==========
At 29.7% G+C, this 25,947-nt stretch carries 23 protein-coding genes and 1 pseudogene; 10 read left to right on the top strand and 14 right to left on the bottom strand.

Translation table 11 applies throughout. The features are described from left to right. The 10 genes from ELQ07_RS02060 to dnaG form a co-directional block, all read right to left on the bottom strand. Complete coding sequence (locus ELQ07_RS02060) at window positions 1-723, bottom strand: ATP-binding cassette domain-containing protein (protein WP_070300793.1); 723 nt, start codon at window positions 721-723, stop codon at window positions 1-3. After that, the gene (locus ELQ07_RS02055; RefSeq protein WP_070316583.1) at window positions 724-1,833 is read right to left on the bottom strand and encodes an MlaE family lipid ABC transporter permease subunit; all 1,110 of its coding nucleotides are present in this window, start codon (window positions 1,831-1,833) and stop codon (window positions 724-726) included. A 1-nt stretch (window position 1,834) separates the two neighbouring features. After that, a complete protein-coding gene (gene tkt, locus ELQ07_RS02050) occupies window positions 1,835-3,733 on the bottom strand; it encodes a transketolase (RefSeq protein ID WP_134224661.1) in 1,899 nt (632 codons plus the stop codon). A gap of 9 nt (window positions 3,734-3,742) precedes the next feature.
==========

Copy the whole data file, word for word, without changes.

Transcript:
At 29.7% G+C, this 25,947-nt stretch carries 23 protein-coding genes and 1 pseudogene; 10 read left to right on the top strand and 14 right to left on the bottom strand.

Translation table 11 applies throughout. The features are described from left to right. The 10 genes from ELQ07_RS02060 to dnaG form a co-directional block, all read right to left on the bottom strand. Complete coding sequence (locus ELQ07_RS02060) at window positions 1-723, bottom strand: ATP-binding cassette domain-containing protein (protein WP_070300793.1); 723 nt, start codon at window positions 721-723, stop codon at window positions 1-3. After that, the gene (locus ELQ07_RS02055; RefSeq protein WP_070316583.1) at window positions 724-1,833 is read right to left on the bottom strand and encodes an MlaE family lipid ABC transporter permease subunit; all 1,110 of its coding nucleotides are present in this window, start codon (window positions 1,831-1,833) and stop codon (window positions 724-726) included. A 1-nt stretch (window position 1,834) separates the two neighbouring features. After that, a complete protein-coding gene (gene tkt, locus ELQ07_RS02050) occupies window positions 1,835-3,733 on the bottom strand; it encodes a transketolase (RefSeq protein ID WP_134224661.1) in 1,899 nt (632 codons plus the stop codon). A gap of 9 nt (window positions 3,734-3,742) precedes the next feature.